I could list the ways I’ve been left out, treated differently, or whatever gentle words you wanna use to describe being dissed and discriminated against for having MS.
There was the New York City girls trip that happened in secret, because I might have ‘slowed them down’. There were professional opportunities for which it was assumed I was ‘not well enough’. There was even the chance to be in a docu-drama and reality series that I was forced to forgo once my diagnosis had been disclosed.
But none of these indignities comes close to impacting me like the gut-punch that came with the first time I felt othered for having MS.
When I was first diagnosed I worried about what would happen to my body, natch, but I never considered people would treat me differently. My obnoxiously confident younger self had no idea I’d just become that girl with MS, and was thus protected from feeling reduced by my disease, at least for a little while.
The first year AD (after diagnosis), as I struggled to come to terms with my new reality, I found comfort in a network of support. I had good friends who rallied around me (the epic NYC diss still a few years away), my employer was accommodating; and sure, I had a break-up or ten with my on-again, off-again bf, but I didn’t think that had anything to do with MS, break-ups and drama being part of the deal when dating a bartender with a soul patch.
Fast forward a couple of years AD. By now I was rocking the wholeinvisible illnesslook. The shock of my dx having worn off, my employer stopped feeling sorry for me and started giving me the side-eye of doubt for taking so many sick days. Things were getting trickier for me at work, but my relationships were better than ever.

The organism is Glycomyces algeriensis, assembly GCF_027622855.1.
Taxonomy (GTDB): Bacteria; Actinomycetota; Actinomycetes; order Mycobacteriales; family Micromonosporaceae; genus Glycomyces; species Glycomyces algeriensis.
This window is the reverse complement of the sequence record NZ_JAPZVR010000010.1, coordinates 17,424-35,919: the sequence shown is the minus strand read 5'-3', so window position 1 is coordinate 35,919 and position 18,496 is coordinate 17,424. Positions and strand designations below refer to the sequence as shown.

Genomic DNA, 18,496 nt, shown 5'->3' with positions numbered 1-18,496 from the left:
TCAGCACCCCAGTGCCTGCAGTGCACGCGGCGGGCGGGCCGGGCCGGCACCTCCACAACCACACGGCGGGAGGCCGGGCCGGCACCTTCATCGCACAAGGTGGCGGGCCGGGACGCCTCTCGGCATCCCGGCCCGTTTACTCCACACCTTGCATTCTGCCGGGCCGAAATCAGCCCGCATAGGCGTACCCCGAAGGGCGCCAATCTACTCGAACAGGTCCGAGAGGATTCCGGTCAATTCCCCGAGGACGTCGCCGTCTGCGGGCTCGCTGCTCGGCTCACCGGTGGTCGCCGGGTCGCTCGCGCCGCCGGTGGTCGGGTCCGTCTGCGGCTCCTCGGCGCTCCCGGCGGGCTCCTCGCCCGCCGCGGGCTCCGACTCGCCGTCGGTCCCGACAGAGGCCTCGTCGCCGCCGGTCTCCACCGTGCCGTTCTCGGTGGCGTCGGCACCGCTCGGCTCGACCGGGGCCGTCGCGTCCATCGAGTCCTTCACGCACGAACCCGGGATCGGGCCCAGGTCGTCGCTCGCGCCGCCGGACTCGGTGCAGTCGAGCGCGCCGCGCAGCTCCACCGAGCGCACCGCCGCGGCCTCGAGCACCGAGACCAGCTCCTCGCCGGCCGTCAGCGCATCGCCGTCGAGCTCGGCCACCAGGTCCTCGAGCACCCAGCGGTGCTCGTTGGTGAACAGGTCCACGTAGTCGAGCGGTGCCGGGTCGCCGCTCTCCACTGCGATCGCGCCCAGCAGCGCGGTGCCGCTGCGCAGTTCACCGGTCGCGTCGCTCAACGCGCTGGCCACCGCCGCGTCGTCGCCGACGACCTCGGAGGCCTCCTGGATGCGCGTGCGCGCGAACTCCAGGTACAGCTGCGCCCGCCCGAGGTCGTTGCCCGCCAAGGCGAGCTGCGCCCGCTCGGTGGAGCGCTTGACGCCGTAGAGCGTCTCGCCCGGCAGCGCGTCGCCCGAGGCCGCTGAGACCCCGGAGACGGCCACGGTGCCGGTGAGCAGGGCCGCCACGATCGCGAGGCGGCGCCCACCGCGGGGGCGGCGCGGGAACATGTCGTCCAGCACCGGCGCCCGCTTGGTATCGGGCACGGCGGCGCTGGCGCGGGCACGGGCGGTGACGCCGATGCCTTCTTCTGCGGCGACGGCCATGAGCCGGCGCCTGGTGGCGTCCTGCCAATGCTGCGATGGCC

In fact, my Justin and Selena situation with The Bartender was in an on-again cycle, and I was starting to think things were actually getting serious. Except for one thing. I was never invited to his house, where he still lived with his parents. For a long time I didn’t notice this slight. I mean, I wasn’t exactly interested in seeing this guy’s childhood Lego collection, and it made sense for us to hang at my apartment where there was unlimited vodka and no chaperones.
Then came Easter.
I knew all about The Bartender’s complicated, symbol-heavy, Ukrainian Easter tradition. For weeks leading up to this particular year’s dinner, I’d been not so subtly gunning for an invitation to the main event, under the pretext that I’d wanted to see for myself just how strong you have to make homemade horseradish to invoke the passion of Christ. Of course, I was only pretending to care about Paska and whatever the hell Pysanka is. I needed to know Soul Patch was serious, and that meant meeting his damned parents. But every time I referenced the Resurrection, The Bartender found something else to talk about.
By Good Friday my weekend was still wide open. I determined he just wasn’t into me, and we needed to break up. This time for good. I was pissed at his cowardly inability to just come out and say what seemed obvious. So, I confronted him.